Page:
# A new 4 x 4 arrow puzzle

Can anyone help me with solving this puzzle:

Draw arrows in all fields around the diagram in a way that every arrow is pointing at least one number inside. The numbers inside the boxes equal the number of arrows pointing at them. The arrows can point horizontally, vertically or diagonally.

Here is an example showing how to solve this type of puzzle.

This is from a job interview so I have no source.

• I believe there are 2^8 + (3^8) = 6817 combinations of puzzle solutions, so in principle this can be bruteforced. – Parseltongue Nov 13 '18 at 16:18
• @Parseltongue I think your math is off; it should actually be 2^8 times 3^8 = 1679616, shouldn't it? Still trivial for a modern computer, but obviously it scales far too quickly to be a feasible approach at higher size squares. This makes me curious whether this is a NP problem; I can see a way of mapping it to a Boolean satisfiability problem, which would be NP (though that's certainly not the most efficient approach), and the sums can probably provide more information, perhaps revealing an algorithm in P. But it reminds me of Sudoku, which is in NP... I wonder. – Graham Nov 13 '18 at 20:58
• You're right! My mistake. And those were my thoughts as well... I immediately started trying to code up an algorithm to solve this, but decided Brute Force was easiest. – Parseltongue Nov 13 '18 at 21:04
• Here is an "assisted solver" I whipped up to play around with this puzzle. It's just a bare-bones set of <button> and <span> elements in a grid. The values in the grid update live as you rotate the arrows. I see that the answer has already been posted, and a tool like this probably already exists, but perhaps someone will find this one useful. – benj2240 Nov 13 '18 at 23:15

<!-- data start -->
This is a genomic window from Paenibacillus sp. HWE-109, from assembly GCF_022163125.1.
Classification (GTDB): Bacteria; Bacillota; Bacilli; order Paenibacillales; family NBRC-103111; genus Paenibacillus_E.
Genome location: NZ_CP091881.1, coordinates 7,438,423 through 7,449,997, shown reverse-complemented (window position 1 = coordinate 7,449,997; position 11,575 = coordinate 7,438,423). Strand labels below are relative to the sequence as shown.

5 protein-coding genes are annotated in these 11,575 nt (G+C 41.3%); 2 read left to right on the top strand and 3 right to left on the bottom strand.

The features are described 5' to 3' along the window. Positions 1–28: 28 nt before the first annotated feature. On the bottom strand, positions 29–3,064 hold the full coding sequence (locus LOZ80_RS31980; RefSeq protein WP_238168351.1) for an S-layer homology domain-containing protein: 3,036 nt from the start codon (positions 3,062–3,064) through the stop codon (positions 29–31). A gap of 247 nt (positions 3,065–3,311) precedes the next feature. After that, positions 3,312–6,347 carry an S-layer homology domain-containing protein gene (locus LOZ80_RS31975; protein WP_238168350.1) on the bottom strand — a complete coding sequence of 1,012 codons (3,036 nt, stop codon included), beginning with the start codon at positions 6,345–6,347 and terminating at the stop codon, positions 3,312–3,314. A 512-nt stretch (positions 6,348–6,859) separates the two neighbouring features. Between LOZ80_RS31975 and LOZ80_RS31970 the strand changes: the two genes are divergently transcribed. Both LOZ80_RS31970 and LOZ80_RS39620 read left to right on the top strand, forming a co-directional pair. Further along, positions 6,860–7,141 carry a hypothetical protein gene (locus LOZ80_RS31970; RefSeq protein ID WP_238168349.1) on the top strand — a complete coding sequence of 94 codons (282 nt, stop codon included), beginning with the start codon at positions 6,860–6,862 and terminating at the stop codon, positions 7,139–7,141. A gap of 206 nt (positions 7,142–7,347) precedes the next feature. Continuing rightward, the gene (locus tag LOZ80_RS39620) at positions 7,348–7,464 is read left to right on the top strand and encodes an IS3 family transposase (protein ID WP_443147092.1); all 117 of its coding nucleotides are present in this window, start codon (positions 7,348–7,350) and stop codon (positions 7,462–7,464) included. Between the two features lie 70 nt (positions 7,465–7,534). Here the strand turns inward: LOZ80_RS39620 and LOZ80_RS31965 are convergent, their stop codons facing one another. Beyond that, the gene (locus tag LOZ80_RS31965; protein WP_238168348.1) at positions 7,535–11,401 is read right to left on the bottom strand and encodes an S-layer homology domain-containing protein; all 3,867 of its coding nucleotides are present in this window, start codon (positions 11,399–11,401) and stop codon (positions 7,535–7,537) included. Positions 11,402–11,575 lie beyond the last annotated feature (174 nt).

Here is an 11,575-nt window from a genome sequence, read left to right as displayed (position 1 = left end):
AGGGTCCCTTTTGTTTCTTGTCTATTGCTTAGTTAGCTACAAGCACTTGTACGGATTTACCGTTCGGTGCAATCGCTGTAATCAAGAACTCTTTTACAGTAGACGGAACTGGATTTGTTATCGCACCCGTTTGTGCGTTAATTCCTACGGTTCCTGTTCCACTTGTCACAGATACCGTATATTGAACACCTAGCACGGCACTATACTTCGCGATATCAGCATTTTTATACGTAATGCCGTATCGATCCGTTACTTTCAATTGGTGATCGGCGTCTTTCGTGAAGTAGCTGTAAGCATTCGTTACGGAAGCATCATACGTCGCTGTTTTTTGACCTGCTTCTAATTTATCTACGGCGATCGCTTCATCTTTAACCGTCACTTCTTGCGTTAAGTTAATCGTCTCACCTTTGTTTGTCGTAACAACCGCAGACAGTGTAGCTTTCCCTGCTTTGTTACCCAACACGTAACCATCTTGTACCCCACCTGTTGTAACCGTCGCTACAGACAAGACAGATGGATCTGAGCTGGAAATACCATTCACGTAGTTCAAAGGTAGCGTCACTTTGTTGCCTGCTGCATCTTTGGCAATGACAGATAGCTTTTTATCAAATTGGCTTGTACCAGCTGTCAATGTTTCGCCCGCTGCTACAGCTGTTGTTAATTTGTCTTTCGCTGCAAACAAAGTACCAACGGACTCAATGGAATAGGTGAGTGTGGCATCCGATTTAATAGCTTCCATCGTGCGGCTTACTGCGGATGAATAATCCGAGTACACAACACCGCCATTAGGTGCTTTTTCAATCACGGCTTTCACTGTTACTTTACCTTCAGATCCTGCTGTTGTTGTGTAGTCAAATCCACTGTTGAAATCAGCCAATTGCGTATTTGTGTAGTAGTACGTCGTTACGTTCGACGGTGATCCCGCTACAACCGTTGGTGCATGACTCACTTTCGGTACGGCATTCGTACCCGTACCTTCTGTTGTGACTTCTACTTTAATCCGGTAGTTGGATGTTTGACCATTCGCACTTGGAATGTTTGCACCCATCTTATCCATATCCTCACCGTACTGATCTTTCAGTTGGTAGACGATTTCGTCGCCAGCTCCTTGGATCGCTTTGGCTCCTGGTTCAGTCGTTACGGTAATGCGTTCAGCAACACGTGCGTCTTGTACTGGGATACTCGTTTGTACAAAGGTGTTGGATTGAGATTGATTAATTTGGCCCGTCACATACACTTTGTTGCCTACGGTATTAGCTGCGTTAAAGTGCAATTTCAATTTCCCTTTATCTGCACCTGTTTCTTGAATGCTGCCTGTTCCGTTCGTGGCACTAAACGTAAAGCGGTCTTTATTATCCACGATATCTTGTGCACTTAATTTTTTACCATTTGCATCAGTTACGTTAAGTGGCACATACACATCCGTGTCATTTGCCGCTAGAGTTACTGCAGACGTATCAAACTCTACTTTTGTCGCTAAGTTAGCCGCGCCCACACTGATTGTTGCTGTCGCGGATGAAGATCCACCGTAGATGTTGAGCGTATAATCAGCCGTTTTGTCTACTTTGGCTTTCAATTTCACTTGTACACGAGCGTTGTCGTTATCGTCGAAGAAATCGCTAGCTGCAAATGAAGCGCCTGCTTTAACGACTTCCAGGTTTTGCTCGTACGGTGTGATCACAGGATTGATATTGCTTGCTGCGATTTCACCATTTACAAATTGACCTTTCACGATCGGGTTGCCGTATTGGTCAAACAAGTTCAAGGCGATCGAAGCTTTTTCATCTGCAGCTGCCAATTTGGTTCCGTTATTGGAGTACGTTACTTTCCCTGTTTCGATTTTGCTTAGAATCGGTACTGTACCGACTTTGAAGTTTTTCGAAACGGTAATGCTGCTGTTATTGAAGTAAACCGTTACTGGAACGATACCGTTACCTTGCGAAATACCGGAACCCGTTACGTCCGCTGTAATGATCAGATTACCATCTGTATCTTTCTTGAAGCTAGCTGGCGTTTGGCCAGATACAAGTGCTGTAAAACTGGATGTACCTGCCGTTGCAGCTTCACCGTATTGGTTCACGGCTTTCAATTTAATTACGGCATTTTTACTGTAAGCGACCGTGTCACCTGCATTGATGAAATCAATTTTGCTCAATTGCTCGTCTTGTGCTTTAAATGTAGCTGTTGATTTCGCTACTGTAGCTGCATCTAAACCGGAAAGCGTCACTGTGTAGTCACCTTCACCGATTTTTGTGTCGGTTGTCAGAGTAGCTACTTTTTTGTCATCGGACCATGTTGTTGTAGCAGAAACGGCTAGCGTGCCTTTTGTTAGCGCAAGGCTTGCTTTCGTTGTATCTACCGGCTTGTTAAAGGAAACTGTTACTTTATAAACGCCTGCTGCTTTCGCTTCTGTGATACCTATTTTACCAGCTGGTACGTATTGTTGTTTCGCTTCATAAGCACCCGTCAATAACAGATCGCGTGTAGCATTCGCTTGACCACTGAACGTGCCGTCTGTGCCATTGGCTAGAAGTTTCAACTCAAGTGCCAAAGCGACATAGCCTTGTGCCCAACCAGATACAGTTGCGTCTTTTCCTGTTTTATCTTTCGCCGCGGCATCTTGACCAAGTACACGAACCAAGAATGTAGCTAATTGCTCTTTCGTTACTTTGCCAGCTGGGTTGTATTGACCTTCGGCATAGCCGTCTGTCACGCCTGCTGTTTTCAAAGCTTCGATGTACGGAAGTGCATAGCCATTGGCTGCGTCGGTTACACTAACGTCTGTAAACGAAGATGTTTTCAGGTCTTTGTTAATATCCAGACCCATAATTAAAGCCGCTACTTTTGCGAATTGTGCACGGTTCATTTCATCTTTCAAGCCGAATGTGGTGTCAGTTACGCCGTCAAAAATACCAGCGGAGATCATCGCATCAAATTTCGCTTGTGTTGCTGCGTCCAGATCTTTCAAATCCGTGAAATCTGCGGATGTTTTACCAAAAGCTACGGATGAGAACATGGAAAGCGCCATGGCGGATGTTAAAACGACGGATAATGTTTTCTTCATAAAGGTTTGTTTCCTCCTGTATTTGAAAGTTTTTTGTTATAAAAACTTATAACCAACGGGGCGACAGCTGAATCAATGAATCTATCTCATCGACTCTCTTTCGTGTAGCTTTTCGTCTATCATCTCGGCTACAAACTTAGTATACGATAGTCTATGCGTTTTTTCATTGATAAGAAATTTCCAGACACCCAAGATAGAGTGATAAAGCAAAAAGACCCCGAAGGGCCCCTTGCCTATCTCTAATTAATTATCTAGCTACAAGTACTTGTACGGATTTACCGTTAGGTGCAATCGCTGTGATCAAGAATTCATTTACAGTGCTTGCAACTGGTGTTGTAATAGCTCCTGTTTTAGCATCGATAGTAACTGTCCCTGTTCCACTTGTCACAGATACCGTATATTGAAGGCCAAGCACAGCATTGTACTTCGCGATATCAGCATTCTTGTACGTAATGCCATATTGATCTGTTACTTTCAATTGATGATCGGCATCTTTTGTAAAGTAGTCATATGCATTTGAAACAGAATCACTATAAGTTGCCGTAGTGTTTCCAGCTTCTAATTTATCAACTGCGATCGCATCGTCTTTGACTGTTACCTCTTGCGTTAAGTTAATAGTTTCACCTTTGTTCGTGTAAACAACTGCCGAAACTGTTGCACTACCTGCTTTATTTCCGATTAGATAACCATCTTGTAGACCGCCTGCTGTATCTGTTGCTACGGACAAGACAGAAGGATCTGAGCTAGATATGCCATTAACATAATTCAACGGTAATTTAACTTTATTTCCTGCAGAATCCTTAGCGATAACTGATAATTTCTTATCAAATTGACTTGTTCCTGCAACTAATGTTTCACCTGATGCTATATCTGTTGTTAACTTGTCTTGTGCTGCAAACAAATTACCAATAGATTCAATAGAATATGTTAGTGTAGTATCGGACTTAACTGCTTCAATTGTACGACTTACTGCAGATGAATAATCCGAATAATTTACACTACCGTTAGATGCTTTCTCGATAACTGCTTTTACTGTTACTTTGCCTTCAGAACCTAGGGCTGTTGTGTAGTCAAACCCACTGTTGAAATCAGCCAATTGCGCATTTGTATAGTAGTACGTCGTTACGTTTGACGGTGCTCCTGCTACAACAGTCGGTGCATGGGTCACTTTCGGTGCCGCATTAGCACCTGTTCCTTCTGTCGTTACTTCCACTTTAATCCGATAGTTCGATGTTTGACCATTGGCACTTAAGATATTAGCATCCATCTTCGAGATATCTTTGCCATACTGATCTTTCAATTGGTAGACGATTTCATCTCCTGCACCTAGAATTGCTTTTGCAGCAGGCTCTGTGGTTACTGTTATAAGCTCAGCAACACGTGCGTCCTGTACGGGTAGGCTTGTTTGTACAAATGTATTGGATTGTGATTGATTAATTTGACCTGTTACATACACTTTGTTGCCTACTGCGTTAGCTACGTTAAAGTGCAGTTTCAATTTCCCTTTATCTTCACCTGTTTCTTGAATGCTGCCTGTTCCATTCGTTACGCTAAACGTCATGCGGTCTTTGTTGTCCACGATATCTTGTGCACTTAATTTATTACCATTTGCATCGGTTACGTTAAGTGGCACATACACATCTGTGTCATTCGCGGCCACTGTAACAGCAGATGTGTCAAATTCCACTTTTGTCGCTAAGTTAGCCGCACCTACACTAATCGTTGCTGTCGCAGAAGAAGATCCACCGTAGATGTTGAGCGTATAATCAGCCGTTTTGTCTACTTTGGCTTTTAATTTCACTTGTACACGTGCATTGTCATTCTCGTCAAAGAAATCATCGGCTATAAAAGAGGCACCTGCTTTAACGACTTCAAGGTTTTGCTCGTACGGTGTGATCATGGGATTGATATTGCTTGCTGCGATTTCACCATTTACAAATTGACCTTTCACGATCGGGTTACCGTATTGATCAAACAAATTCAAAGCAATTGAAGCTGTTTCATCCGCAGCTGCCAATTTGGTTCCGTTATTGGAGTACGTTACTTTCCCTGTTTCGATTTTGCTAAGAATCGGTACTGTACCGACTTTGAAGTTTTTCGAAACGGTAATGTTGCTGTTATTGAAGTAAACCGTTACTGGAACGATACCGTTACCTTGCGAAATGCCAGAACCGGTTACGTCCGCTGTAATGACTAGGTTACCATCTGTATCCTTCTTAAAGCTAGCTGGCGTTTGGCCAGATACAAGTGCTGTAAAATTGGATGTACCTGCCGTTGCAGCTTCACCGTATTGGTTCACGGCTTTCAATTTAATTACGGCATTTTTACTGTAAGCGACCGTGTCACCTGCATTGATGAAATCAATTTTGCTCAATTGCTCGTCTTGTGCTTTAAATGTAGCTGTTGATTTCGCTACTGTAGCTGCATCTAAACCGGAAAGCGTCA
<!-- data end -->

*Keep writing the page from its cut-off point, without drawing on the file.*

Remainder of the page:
• @benj2240 - that is absolutely amazing! Learned a lot reading the code. – Parseltongue Nov 14 '18 at 18:57

The first clue I spotted was:

The second column has exactly one vertical arrow.

This can be proven as:

It can't have two vertical arrows because of the 1 in it. If it has zero vertical arrows, then the 4 at (2,2) is forced, and then the 4 at (2,4) is forced. But then the 4 at (4,4) can't be achieved, because of it's six arrow squares, three have already been used: (4,0), (0,4) and (3,5).

Secondly you can spot that:

As the 1 in the second column is already covered, the arrows on row 1 must point diagonally downwards.

I think this is the answer desired:

I started by

Assuming at least one arrows each in an inverted A shape, based on the prevalence of 5s and 4s, in columns 1 and 4, and rows 2 and 4. After that, it was primarily guesswork, placing lines, then working backwards to determine what arrows would cause those lines.

• This is indeed the correct answer. bravo! – ABcDexter Nov 13 '18 at 19:03

This solution:

1. places an arrow in every field around the diagram;
2. each arrow points at one or more numbers inside;
3. satisfies the condition of having the numbers in the boxes equaling the numbers of arrows pointing at them!

That being said, the person who is giving you the interview may not like it.

:P

• These are a standard puzzle form: puzzlepicnic.com/puzzles... but something about this puzzle makes me believe it's unsolvable. I wonder if it's just one of those task-persistence measures given in job interviews to see how long you'll try before you give up. Or, if it is solvable, it doesn't have characteristics of other arrow puzzles, which generally have one square with only one logical set of arrows possible. – Parseltongue Nov 13 '18 at 15:32
• I too thought about odd angles for arrows, but you sir are taking it to another level x) – Cashbee Nov 13 '18 at 15:35
• Bottom left corner? – Greg Nov 13 '18 at 15:49
• @Greg all of the outer squares it touches have an arrow pointing at it – Excited Raichu Nov 13 '18 at 15:51
• Wow, that is next level! – Greg Nov 13 '18 at 15:58

This is a possibility:

I'm sure there are others.